Along the banks of the Missouri River on the far eastern side of Nebraska along its border with Iowa, the City of Omaha has a surprisingly rich history of innovation since its founding in 1854. You can thank it for things like Raisin Bran, cake mix, the ski lift, the “Top 40” radio format, and even the reuben sandwich. Although New Yorkers will try to convince you otherwise, this latter creation is most commonly attributed to Reuben Kulakofsky, a Lithuanian-born grocer whose weekly poker games at Omaha’s Blackstone Hotel led to the sandwich’s collaborative invention.
But I’m not here to fight over reubens; I’m in Omaha for the coffee. This Spring marked the second year the Caffeine Crawl event has come to the city. The Crawl is an event produced by the LAB, a specialty beverage marketing company based in Kansas City, Missouri, just a few hours drive from the Omaha metro. The LAB has been growing the concept in cities throughout the United States, and approximately 15 of them will have taken place this year.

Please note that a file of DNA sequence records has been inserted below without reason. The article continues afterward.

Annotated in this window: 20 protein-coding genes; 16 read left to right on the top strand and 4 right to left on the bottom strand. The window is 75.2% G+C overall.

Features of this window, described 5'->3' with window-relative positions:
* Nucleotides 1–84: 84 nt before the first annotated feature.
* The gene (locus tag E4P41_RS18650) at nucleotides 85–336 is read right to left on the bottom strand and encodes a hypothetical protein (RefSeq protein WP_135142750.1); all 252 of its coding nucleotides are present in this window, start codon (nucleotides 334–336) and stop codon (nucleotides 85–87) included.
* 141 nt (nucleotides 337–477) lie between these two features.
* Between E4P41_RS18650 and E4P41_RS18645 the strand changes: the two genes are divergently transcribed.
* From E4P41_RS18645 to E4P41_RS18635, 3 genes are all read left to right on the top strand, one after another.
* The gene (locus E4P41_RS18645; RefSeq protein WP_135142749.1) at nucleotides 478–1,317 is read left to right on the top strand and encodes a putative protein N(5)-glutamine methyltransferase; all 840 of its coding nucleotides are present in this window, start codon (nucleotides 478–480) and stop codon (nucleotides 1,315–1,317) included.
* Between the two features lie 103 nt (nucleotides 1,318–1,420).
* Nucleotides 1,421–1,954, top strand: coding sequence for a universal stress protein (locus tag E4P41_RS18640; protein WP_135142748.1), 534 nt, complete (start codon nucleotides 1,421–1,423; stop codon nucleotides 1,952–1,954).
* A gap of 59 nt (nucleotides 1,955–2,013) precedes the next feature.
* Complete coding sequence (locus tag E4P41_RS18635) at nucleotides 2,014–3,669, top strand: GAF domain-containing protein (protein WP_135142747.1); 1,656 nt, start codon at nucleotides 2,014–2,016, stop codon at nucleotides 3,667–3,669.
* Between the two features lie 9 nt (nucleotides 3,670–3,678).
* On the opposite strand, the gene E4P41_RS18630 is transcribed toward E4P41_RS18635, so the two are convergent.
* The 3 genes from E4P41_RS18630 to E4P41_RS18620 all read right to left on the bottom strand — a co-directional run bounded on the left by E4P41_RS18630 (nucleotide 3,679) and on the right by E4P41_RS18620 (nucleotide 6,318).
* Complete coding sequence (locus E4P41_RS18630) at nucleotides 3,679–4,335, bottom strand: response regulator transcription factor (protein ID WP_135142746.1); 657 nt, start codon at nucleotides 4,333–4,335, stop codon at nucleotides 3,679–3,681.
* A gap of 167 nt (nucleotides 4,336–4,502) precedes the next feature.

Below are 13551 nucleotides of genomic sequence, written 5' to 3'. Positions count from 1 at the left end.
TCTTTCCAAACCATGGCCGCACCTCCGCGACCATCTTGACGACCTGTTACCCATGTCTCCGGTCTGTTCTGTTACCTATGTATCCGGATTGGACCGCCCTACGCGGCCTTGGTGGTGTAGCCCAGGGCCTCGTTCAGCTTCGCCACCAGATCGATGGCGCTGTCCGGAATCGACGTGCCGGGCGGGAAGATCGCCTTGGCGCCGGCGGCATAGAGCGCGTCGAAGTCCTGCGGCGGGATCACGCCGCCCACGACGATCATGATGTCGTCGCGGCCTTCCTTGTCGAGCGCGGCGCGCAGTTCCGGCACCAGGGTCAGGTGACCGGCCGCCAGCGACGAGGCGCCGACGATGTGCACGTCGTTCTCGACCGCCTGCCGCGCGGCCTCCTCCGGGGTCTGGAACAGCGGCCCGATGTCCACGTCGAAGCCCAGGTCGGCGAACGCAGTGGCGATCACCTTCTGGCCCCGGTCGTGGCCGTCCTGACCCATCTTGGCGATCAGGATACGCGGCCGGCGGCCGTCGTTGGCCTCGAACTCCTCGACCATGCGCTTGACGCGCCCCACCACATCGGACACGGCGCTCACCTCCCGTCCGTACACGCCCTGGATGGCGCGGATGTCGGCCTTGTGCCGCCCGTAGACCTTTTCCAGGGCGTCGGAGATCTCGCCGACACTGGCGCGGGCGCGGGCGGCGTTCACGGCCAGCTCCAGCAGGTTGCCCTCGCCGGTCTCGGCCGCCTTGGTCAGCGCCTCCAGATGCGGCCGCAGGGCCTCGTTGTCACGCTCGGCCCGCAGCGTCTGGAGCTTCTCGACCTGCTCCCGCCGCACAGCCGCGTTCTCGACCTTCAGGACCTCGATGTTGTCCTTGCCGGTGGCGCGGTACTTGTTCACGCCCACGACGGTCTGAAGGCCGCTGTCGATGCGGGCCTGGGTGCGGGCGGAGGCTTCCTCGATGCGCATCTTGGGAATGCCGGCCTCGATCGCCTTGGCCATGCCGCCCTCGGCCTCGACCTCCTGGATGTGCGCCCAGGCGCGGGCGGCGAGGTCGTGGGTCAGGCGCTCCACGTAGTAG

The first Omaha Crawl was in 2013, when specialty coffee was more of a forethought than reality here. The event returned this year to find a completely different, quickly maturing, coffee community changed by two years of exponential specialty retail and roasting growth.
The Crawl offered five different routes for crawlers to choose from, involving eight businesses comprising ten locations, one of them being a tea shop in the Old Market District. I tagged along with the LAB’s Jason Burton on routes two and five to cover the event. (One stop that I regretfully was unable to make at this year’s Crawl is Accelerando Coffee House, a 3-year old shop and performance venue created by musicians Candace and Cody Jorgensen with a creative espresso menu and manual brewing options.)
Here are some of the Crawl’s highlights, which not coincidentally works out to a kind of who’s who in quality-forward Omaha coffee.
Route 2 began Saturday morning at Hardy Coffee Co., a brand new coffee roaster currently located in a co-working space called Bench in the industrial area of North Downtown Omaha, just up the road from TD Ameritrade Park, home of the men’s baseball College World Series. The company, though separate in name, is the roasting operation for the Aromas Coffeehouse locations in Omaha.
Hardy’s lead roaster, Nick Tabor, gave a presentation about the need for being conscientiously engaged in every part of a coffee’s life cycle, from harvesting to brewing, in order to maintain quality. Hardy then served their Colombia Huila on Chemex and Kenya Ngutu on batch.